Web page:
I am always challenged by the Pundit, and thankful the Lord has given us people with minds as yours presenting rational arguments in an open forum challenging and willing to be challenged.
I find the USDA position on beef testing for Mad Cow interesting. “Do not test due to potential of false positives” is an intriguing rational. I know little about the reliability of the testing procedure but the USDA seeking an injunction forbidding testing compels “why?” Is testing substantially unreliable or is the commercial risk of discovery excessive?
Although this action is not in the produce industry, it surely may be occasion for a stimulating discussion applying it to the produce industry.
— John Shelford
NATURIPE FARMS LLC
The Good Lord giveth and the Good Lord taketh away, and John’s letter, both kind to the Pundit and inquisitive on an issue of profound importance, gives us an opportunity to go back to the very first Pundit in which we ran a piece addressing this issue entitled, U.S. Beef, Food Safety And Freedom. As we said back then:
Bottom line: the USDA is not charged with restricting consumer choice or preventing marketers from looking for niche markets or a competitive edge.
A couple of month’s ago Creekstone Farms, a Kentucky-based producer of what it calls “Natural Black Angus Beef,” announced that it has filed a lawsuit against the USDA challenging its ban on voluntary BSE testing. It is hard to imagine why it shouldn’t win.
Creekstone did win:
According to a ruling from U.S. District Judge James Robertson of the United States District Court for the District of Columbia, the USDA’s “prohibition of the private use of rapid test kits to screen cattle for bovine spongiform encephalopathy is unlawful.” (Creekstone Farms Premium Beef, LLC v. U.S. Dept. of Agriculture, et al., Civil Action No. 06-0544).
“We are very pleased with the ruling handed down by the Court and we stand ready to work with the USDA,” stated Dennis Buhlke, Creekstone’s President and CEO, “This decision confirms the position Creekstone has taken for over three years that the USDA should not prevent businesses from responding to their customers’ demands for more information about their products, such as BSE testing.”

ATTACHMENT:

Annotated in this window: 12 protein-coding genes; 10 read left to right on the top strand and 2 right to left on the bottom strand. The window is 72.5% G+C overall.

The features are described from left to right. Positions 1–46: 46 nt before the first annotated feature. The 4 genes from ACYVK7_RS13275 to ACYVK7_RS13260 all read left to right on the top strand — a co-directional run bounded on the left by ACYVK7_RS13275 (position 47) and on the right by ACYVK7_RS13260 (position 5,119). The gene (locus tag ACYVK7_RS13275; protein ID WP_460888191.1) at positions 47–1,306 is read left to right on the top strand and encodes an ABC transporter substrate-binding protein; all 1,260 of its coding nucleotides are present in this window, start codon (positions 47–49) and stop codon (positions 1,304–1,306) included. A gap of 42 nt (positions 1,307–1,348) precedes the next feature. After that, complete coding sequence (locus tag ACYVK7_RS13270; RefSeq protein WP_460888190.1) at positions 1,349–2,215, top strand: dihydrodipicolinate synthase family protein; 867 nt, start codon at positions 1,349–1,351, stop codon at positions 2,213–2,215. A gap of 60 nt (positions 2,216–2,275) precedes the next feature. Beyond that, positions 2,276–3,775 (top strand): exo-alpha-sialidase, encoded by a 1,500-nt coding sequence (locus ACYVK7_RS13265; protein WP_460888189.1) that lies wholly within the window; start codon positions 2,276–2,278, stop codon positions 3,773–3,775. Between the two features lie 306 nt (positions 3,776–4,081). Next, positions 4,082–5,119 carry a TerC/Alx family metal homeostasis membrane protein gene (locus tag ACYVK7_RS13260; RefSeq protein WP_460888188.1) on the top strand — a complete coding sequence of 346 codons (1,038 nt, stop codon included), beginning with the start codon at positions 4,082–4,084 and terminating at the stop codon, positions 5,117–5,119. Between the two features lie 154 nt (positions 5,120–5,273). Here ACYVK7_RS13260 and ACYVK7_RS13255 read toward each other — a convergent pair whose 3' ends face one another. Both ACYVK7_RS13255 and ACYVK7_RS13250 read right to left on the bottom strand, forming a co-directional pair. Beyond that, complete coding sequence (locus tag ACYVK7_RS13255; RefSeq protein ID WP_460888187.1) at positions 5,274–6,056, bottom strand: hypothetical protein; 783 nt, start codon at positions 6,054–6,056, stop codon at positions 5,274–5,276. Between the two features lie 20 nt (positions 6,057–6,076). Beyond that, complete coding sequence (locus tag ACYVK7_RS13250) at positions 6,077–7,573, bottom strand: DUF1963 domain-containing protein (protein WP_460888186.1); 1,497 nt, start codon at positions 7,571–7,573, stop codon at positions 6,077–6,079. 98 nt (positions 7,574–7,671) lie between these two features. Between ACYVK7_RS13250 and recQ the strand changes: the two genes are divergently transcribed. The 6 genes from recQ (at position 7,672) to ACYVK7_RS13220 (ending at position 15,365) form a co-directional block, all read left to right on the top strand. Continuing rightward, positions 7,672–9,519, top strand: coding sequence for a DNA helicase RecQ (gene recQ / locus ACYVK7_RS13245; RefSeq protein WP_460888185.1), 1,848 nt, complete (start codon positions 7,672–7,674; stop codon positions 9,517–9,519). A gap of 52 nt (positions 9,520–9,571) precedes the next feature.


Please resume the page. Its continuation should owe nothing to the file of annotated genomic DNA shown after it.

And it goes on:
The Court stayed the effective date of its ruling until June 1, 2007, to allow USDA time to determine whether to appeal. Creekstone already has built, with the advice of BSE-testing experts, a state-of-the-art laboratory and is positioned at this time to implement its stated plans for BSE testing of some or all of the cattle it processes at its Arkansas City, Kansas plant.
The ruling held that USDA has authority to regulate the use of diagnostic tests in general, but that it lacks authority to prohibit the private use of BSE test kits, which are not used in the treatment of BSE, but are used on cattle that are already dead to see if they had significant levels of BSE infection. Noting that many other countries test large numbers of healthy-appearing cattle for BSE at slaughter, Judge Robertson suggested that USDA’s stated concerns about the conclusions consumers might draw from private BSE testing were not within USDA’s statutory areas of responsibility.
Since the produce industry is determined to put itself under mandatory federal regulation, it is worth paying attention to how arrogant and abusive government bureaucrats can be.
Although the USDA says that the issue is false positives, the truth is that the USDA is serving as hand maiden for large meat packers. They don’t want to spend the money testing — even though it might open markets in places such as Japan.
These large packers are petrified that Creekstone might find Mad Cow disease, thus giving lie to the USDA’s claim that it doesn’t exist in the U.S. These large packers also don’t like the idea that another packer will promote that it has done extra testing to guarantee safer product. They fear consumers might demand that the large packers test as well.
Reasonable people can disagree on whether marketing for safety is a good idea. In the produce industry there were many battles over issues such as Nutriclean certification.
In America, however, when there is a commercial disagreement, the solution is not for the U.S. government to restrict the freedom of both producers to innovate and consumers to purchase as they will.
John asks whether the test is reliable:
A federal judge ruled in March that such tests must be allowed. U.S. District Judge James Robertson noted that Creekstone sought to use the same test the government relies on and said the government didn’t have the authority to restrict it.
The commercial risk of discovery under controlled testing conditions is far less than the commercial risk of discovery because someone gets mad cow disease. The USDA tests less than 1% of all beef for the disease. In Japan all cattle are tested. One could argue that U.S. beef producers are penny-wise and pound-foolish — losing their export markets and risking domestic confidence to save money on testing.
Yet this dispute is really not about food safety; it is really about freedom. A company wants to use a perfectly legitimate test on its products, and consumers — citizens — would like to protect themselves by paying extra for tested meat.
None of this is any business of the USDA. Let us hope the appellate court tells the USDA that in no uncertain terms.
Many thanks to John for bringing this issue to our attention.